Balsa wood towers are a fun learning project for high school teens. Building balsa wood towers challenges students while teaching them the basic concepts of engineering. Plus, you can turn your project into a competition to encourage the students' progress in their engineer and building abilities.
The Guidelines for Balsa Wood Towers
What science class would be complete without an engineering project? None because engineering is such an important part of a student's science education. A fun project the teacher and students alike will enjoy is designing and building balsa wood towers.
Balsa wood towers are an engaging and challenging engineering project for high school students. Balsa wood towers are free-standing towers constructed from various sizes of balsa wood and whichever types of glue you prefer to work with. It is recommended to use a somewhat smaller size balsa wood, but not the smallest size available. As for glue, it is best to use wood glue as a base on all of the joints and super glue over top of the wood glue for extra strength and support.
To begin, lay out the basic guidelines of the balsa wood tower construction. Instead of giving the students freedom to build any size tower, add an extra challenge to the design and construction process by setting limitations on the height, width, depth and weight of the finished tower. This forces the students to really focus on their design and be aware of the size and weight as they build as they would have to be in a professional engineering situation. This teaches them discipline to follow the rules and complete a project under strict guidelines. However, the guidelines are still loose enough in design that if you have 20 students in the class, you'll have 20 completely different balsa wood towers.
Designing a Balsa Wood Tower
Give the students a sufficient amount of time to design their towers. Once they are given the basic guidelines of the tower, they need to have time to figure out measurements and logistics of the tower he or she wants to build.
The design process requires a drawing or sketch of at least one side if all four sides are to be built identical. However, it could possibly require up to four drawings if the student prefers all four sides to be different. Often times, the strongest and most durable towers require the design of two different sides so the opposite two panels are the same.
It is in the design process where the students need to make sure the measurements will be within the limits and guidelines given.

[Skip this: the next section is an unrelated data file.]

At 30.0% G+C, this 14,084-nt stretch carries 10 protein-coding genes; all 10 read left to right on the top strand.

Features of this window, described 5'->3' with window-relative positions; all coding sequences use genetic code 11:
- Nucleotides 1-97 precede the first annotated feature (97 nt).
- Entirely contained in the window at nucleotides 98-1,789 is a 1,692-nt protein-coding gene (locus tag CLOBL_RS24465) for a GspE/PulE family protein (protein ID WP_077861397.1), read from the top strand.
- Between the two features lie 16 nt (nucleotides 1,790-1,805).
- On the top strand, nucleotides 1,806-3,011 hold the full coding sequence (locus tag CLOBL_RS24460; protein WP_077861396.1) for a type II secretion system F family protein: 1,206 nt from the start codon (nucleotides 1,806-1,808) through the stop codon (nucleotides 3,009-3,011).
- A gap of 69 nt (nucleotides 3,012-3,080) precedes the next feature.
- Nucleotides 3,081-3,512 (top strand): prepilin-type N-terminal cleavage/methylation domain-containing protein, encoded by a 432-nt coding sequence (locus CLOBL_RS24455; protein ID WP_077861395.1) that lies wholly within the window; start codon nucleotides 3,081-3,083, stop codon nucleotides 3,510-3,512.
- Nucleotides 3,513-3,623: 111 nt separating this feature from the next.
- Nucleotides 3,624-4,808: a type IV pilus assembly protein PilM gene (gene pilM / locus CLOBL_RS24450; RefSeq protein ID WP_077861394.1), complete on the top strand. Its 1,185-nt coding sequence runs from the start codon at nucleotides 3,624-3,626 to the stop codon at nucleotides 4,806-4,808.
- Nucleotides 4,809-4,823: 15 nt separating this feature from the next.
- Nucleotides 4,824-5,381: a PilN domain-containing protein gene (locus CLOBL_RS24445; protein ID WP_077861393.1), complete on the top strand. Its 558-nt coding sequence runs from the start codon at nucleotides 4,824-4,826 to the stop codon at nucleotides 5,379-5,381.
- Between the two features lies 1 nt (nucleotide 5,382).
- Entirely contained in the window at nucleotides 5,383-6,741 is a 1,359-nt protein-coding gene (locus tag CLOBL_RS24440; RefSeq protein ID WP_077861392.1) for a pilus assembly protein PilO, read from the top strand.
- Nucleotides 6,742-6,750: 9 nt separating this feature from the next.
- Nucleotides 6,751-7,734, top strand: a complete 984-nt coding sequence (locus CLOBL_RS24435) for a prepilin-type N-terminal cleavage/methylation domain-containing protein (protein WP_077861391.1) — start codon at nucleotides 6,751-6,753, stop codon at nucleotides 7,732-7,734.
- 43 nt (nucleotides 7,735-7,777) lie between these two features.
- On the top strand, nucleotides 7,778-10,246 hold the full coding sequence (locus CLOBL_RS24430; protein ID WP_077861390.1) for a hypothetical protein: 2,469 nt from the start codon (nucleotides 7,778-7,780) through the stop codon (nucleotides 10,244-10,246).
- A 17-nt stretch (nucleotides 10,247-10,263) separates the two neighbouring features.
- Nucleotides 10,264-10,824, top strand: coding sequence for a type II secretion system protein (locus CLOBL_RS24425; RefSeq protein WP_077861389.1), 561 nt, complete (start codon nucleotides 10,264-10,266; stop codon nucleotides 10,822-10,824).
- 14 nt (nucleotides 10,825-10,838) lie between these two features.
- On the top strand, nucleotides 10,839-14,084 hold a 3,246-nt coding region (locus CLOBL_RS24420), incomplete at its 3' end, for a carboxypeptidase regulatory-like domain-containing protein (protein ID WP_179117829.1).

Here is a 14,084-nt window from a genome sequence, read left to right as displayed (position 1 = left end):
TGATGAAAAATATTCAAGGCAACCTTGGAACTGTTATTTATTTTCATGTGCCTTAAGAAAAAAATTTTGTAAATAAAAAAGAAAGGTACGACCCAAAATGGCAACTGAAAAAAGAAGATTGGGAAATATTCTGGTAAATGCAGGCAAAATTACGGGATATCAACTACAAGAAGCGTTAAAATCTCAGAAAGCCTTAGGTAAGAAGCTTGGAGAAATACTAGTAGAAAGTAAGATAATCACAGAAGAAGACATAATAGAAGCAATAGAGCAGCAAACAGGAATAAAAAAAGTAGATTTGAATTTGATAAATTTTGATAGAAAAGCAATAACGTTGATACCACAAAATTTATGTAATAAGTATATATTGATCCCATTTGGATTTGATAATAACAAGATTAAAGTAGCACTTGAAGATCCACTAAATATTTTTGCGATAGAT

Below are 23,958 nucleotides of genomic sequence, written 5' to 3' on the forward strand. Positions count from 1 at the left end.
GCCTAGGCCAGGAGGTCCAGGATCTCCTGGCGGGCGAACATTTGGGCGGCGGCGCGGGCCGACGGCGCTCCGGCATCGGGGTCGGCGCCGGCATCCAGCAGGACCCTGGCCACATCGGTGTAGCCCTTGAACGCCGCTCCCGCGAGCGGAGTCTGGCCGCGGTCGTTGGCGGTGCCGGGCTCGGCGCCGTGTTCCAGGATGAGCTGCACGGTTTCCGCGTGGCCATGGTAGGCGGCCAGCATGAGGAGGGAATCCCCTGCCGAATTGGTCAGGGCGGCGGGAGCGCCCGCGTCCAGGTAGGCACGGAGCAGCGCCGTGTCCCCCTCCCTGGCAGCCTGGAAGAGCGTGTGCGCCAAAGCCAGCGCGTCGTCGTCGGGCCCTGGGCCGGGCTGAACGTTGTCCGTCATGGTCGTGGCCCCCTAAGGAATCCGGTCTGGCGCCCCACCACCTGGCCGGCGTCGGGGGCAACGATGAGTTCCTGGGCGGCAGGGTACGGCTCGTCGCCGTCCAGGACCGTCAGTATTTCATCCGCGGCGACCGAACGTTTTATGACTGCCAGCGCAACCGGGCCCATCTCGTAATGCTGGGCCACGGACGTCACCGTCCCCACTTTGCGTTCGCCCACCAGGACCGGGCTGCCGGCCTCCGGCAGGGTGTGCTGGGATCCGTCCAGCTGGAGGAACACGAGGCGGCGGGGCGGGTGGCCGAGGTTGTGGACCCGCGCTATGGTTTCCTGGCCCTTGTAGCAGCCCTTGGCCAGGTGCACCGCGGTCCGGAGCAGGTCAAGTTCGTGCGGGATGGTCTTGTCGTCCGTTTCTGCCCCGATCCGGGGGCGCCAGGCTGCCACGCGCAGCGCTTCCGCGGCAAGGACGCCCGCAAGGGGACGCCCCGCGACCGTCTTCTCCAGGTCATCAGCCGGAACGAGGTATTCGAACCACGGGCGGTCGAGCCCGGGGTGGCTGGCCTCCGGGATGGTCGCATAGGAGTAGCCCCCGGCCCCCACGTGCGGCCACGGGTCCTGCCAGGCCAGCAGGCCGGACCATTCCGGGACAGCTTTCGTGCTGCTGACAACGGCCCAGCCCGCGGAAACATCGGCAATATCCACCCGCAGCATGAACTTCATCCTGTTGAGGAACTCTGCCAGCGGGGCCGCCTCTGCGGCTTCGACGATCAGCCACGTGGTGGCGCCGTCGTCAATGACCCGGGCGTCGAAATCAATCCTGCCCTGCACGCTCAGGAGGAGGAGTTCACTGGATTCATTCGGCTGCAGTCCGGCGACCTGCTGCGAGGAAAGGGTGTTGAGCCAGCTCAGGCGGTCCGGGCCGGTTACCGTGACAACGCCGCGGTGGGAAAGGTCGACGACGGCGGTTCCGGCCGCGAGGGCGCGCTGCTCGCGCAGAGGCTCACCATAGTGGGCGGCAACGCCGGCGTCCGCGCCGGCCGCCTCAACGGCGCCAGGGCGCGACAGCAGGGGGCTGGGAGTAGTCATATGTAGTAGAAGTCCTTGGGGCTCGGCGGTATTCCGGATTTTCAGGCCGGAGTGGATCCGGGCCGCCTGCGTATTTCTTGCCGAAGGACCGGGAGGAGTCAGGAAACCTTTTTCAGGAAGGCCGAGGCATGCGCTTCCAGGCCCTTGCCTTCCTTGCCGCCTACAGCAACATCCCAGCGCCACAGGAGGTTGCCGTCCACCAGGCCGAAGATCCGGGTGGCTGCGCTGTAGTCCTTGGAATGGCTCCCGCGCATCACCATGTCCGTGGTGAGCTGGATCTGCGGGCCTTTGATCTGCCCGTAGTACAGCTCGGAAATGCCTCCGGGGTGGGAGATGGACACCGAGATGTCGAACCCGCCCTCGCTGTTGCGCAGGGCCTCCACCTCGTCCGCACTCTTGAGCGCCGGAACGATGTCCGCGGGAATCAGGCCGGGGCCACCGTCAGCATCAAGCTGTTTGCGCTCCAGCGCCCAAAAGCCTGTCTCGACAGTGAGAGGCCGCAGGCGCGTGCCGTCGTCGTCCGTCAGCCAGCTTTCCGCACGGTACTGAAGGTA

Constructing a Balsa Wood Tower
Tower construction can take a few days depending on how specific the guidelines are and what the students are expected to do. Allow your students some freedom while also giving them a specific deadline to meet. This type of discipline will not only help in their engineering skills but in general.
Always start with building each individual side separately. Measure and cut the pieces for the sides of the tower with precision. If a mistake is made here, it can throw off the entire design. Once the sides are built accurately and have had time for the glue to dry, start putting them together piece by piece until all four pieces are aligned and glued together. Give the tower sufficient time for drying.
Once the tower is dry, you can check measurements and weight. At this point, the measurements should be accurate. If not, you either need to figure out where to cut down or redo each individual piece. When you check the weight of the tower, it's best to keep it as close to the weight limit as possible. If the tower weight is over the limit, find areas where you can either shave off extra glue or cut out a support piece that may not be essential. If you are way under weight, add a few supports and ensure that you have enough glue on all of the joints to strengthen your tower to its maximum capability.
The Competition & Grading
Once the students are finished, add excitement to the balsa wood tower engineering project with a competition for the tower that holds the most weight. By having a goal in mind as they build, the students feel like they have something to work towards.
Start by measuring and weighing each tower to make sure they qualify. If a tower doesn't meet the specifications, it can be disqualified from the competition. This is also a great time to grade the students on their projects by looking at their creativity but also making sure they followed instructions and worked within the given guidelines.
To test the towers, use a square block slightly bigger than the opening in the top of the towers with a metal hook connected to it. This metal hook then connects to another metal hook on the handle of a five-gallon bucket. The tower balances on the edges of two tables so the bucket hangs freely from the tower between the tables.
Slowly add sand evenly to the bucket until the tower snaps or breaks in some way. Disconnect the bucket from the tower and use a basic scale to weigh the bucket of sand. The tower that holds the most weight wins and the student may receive extra credit.